**FILE** Bill Cosby (left) and Andrew Wyatt (AP/Pool photo)
**FILE** Bill Cosby (left) and Andrew Wyatt (AP/Pool photo)

Lawyers for Bill Cosby formally filed a motion to the state Supreme Court in Pennsylvania seeking to overturn the three guilty verdicts handed down in 2018.

The Aug. 11 filing states that trial court stripped Cosby of the presumption of innocence and relieved the prosecution of its burden of proof when it allowed the jury to hear decades-old, excessive uncharged bad act evidence that was absent a legitimate propensity purpose.

Specifically, the lawyers argued, it was wrong to allow testimony from five women who offered varying accounts of Cosby’s alleged sexual misconduct stemming from the 1980s, and Cosby’s highly prejudicial deposition testimony about his sexual behaviors in the 1970s that involved offering quaaludes to women he had shown sexual interest.

Cosby’s lawyers remain convinced that since Montgomery County District Attorney Kevin Steele invited the testimony of five women who allegedly had encounters with Cosby in the 1980s, there was no reason to bring up the comedian’s alleged behavior from the 1970s.

In June, the state Supreme Court announced it would hear Cosby’s appeal.

Among other issues, Cosby’s attorneys argue that former Montgomery County District Attorney Bruce Castor previously agreed that Cosby would not be prosecuted in the matter of Andrea Constand if Cosby sat for a civil deposition arising from complaints made by Constand.

Castor has gone on record acknowledging the deal and has said he would testify to that fact. Incredibly, Montgomery County trial Judge Steven O’Neill declared Castor not credible. O’Neill did not offer justification for that decision even though Castor has enjoyed a stellar legal career.

“The [District Attorney’s] office issued a formal public statement reflecting that agreement, and Cosby reasonably relied upon those oral and written statements by providing deposition testimony in the civil action, thus forfeiting his constitutional right against self-incrimination,” the lawyers wrote in support of their argument for a new trial.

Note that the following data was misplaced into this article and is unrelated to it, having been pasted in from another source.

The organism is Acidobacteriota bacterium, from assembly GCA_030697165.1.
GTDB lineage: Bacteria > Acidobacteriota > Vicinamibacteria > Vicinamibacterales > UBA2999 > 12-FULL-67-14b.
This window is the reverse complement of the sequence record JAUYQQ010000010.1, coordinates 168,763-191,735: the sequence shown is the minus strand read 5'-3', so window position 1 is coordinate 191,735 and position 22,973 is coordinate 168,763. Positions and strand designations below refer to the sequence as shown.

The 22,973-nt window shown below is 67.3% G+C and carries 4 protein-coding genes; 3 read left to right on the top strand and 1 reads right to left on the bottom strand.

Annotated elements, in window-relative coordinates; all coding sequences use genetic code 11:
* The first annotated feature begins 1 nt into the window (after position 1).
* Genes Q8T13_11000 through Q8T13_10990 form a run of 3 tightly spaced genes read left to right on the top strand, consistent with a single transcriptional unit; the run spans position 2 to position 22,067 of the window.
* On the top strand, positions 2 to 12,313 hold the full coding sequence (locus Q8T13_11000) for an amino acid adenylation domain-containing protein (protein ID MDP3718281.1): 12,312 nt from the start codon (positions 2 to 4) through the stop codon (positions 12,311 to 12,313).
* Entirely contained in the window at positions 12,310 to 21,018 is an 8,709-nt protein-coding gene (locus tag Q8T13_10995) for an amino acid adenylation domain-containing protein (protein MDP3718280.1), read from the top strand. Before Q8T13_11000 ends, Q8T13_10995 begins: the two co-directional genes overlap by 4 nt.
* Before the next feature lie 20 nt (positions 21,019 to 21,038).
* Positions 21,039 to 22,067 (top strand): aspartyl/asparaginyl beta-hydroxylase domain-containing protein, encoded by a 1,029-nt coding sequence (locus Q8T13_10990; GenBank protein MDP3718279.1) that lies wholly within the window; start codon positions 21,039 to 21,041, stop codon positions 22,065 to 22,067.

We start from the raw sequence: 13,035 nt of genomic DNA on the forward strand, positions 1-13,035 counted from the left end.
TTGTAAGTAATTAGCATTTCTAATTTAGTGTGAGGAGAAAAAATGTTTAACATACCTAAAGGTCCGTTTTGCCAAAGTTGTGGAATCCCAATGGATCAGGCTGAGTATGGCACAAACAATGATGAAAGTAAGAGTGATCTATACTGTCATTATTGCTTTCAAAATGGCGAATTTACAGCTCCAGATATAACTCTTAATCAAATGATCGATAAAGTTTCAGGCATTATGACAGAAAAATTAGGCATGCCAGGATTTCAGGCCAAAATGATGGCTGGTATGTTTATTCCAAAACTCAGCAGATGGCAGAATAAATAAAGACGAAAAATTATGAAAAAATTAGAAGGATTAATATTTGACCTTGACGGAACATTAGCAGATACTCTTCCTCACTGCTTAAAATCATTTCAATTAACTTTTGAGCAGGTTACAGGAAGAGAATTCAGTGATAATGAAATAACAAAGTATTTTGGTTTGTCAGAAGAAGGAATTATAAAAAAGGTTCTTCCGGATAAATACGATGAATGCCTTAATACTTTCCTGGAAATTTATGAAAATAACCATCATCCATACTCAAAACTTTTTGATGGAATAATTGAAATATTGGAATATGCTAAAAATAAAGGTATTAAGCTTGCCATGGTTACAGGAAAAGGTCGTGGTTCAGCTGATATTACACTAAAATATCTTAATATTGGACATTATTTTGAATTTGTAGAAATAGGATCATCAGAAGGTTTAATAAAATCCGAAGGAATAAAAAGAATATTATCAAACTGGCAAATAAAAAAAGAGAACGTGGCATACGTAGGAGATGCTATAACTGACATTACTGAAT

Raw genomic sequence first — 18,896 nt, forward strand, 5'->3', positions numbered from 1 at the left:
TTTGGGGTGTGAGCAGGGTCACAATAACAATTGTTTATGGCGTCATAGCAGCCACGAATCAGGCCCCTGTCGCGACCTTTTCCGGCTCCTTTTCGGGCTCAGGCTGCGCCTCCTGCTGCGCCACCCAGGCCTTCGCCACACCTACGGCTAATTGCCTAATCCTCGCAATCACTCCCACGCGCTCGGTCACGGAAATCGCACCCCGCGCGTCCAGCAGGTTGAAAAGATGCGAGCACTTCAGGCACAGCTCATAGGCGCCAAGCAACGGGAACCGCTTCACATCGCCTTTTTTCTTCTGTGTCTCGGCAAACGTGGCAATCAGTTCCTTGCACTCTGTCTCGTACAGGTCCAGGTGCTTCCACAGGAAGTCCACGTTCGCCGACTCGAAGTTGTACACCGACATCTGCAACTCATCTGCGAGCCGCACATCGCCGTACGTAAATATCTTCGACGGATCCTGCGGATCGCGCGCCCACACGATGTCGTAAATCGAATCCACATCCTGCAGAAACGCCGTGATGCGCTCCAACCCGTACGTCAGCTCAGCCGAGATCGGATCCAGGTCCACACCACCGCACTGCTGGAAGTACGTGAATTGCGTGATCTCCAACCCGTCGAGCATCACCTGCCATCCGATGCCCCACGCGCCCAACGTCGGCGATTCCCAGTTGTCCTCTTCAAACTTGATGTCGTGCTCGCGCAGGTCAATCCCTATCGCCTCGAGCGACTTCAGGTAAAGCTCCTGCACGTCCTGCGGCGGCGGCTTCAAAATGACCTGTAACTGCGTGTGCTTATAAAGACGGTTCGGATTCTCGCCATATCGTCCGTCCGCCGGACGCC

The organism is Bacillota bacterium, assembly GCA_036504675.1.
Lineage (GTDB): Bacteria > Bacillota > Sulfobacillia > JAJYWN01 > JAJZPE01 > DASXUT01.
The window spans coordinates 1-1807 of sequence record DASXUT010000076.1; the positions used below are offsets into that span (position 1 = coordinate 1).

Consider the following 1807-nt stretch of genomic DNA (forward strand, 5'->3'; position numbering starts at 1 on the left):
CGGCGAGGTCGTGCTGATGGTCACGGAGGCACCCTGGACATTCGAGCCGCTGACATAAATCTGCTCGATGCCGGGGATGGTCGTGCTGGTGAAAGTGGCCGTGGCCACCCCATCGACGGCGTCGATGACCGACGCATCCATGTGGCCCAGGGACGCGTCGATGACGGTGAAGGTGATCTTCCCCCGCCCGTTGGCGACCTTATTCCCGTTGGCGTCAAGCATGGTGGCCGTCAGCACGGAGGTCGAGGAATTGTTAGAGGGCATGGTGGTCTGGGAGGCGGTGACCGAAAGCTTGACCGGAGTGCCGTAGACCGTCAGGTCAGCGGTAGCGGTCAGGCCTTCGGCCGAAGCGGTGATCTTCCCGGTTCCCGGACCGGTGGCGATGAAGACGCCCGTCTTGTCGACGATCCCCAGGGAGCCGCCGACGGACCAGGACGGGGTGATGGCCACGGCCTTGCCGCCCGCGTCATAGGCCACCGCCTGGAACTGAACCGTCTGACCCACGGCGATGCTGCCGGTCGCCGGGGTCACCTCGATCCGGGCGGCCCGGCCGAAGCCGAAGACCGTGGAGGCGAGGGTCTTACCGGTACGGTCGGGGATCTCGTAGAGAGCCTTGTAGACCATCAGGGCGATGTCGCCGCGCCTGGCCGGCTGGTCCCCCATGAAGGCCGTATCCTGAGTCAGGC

“The [appeals] panel erred in affirming the trial court’s decision to allow not only the prosecution of Cosby but also the admission of Cosby’s civil deposition testimony,” the lawyers wrote.

In 2006, Cosby agreed to pay Constand a $3.4 million civil settlement that arose from the relationship the two had between 2003 and 2004. Before the settlement, Cosby sat for civil depositions over several months.

Parts of the deposition were disseminated in the media and fail to show the full context in which Cosby responded to questions from Constand’s civil attorneys.

The full transcript of Cosby’s testimony, and statements provided to authorities over the years by Constand, revealed that the two engaged in a romantic relationship. It also revealed that Constand repeatedly called and interacted with Cosby after the alleged night in which she claims he drugged and fondled her.

Constand appeared angry when several telephone calls she made to Cosby on Valentine’s Day were not returned. The couple also exchanged gifts, and months after the alleged incident, Constand phoned Cosby to ask that he provide tickets to his comedy concerts to her and her parents.

Cosby has served about two years of a three-to-10-year sentence. He is represented by attorneys Jennifer Bonjean of New York and Barbara Zemlock and Brian Perry of Harrisburg, Pa.

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Stacy M. Brown is a senior writer for The Washington Informer and the senior national correspondent for the Black Press of America. Stacy has more than 25 years of journalism experience and has authored...

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